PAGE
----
Special Requirements for Invisible Laser Beams
This section has been reviewed and updated as needed: April 2014
Since infrared (IR) and ultraviolet (UV) wavelengths are normally invisible to human eyes, they possess a higher hazard potential than visible light lasers. Therefore, the use of laser eyewear that will protect against the exposure is required at all times during laser operations.
- The collimated beam from a Class 3 laser should be terminated by a highly absorbent backstop wherever practicable. Many surfaces which appear dull visually can act as reflectors of IR.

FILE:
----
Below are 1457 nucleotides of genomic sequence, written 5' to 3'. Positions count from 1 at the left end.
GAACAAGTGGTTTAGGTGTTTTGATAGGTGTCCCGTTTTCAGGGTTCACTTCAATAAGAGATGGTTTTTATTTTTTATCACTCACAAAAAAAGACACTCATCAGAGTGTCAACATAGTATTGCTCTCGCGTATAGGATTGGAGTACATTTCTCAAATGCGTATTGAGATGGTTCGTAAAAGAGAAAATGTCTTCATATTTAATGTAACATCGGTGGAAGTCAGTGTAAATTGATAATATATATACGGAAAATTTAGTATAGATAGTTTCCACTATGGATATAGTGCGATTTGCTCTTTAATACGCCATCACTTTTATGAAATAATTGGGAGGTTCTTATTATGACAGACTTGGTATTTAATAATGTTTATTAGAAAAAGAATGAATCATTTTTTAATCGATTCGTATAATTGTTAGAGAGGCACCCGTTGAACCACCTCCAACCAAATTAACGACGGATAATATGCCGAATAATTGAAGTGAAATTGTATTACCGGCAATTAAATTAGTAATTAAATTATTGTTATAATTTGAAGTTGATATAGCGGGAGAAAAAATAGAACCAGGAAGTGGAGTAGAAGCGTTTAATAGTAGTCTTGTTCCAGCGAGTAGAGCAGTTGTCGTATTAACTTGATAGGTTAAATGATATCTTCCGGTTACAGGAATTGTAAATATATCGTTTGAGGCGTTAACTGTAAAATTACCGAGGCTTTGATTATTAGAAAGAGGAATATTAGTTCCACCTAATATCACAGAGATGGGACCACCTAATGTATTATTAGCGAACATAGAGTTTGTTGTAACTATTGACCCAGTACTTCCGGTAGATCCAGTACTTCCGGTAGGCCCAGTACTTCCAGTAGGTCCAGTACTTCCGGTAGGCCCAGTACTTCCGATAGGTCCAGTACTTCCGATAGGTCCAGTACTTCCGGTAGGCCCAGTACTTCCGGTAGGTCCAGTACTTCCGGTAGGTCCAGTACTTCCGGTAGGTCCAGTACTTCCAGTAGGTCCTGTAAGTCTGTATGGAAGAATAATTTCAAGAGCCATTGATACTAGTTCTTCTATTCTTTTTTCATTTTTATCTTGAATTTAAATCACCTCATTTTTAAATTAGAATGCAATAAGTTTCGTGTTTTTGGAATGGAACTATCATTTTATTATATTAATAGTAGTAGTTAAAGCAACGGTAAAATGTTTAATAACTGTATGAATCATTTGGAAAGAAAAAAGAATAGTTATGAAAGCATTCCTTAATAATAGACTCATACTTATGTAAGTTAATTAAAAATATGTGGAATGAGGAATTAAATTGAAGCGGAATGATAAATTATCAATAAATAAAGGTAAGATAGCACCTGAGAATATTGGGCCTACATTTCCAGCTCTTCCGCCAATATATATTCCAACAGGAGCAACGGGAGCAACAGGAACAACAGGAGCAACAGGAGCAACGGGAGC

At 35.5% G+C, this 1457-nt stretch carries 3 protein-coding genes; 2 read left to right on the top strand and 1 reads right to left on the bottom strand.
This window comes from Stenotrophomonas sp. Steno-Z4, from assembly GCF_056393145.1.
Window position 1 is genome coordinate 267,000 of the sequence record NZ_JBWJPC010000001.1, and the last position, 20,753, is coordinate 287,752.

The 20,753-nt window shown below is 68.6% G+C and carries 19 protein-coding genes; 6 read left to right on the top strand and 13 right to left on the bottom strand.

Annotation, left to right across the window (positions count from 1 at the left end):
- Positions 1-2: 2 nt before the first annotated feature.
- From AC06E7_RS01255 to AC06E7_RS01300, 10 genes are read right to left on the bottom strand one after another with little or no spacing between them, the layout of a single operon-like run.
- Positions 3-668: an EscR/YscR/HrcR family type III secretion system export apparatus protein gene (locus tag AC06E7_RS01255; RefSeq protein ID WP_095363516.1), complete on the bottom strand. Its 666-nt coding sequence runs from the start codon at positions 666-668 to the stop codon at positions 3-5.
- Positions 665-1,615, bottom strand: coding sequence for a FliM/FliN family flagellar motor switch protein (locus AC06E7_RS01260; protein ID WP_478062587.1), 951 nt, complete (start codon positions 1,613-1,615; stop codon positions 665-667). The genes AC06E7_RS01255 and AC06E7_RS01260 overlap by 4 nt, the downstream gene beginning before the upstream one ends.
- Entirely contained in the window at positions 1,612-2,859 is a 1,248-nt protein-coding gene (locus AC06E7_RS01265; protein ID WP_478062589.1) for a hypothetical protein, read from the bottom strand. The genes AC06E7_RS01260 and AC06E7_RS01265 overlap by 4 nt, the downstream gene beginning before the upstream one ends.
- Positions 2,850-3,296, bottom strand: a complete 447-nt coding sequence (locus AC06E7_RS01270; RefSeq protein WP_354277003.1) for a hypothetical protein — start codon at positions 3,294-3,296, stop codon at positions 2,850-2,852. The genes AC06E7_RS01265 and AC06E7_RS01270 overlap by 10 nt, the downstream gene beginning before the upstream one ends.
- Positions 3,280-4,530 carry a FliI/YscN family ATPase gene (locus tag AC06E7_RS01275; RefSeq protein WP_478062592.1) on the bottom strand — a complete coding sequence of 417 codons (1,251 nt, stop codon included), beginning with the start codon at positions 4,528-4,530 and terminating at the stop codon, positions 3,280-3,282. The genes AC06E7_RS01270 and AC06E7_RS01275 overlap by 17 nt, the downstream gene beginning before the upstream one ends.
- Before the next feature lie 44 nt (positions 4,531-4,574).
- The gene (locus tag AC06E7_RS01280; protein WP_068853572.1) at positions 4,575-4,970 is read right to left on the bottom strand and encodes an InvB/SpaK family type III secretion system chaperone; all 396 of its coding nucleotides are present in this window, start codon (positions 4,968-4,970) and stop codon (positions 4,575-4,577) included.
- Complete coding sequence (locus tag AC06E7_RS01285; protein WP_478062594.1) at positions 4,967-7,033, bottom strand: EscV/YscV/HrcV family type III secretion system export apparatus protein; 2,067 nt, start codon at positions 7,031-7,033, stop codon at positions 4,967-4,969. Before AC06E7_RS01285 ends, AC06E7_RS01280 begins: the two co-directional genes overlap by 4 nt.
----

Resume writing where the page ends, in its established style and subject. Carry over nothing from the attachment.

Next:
- A class 4 laser beam should be terminated in a fire resistant material whenever practicable. Periodic inspection of the absorbent material is required since many materials degrade with use.
- Exposure to UV should be minimized by using shield material that attenuates the radiation to levels below the appropriate MPE for the specific wavelength.
- UV radiation causes photochemical reaction in the eyes and the skin, as well as in materials that are found in laboratories. The latter may cause hazardous by-products such as ozone and skin sensitizing agents. The use of long-sleeved coats, gloves, and face protectors is recommended.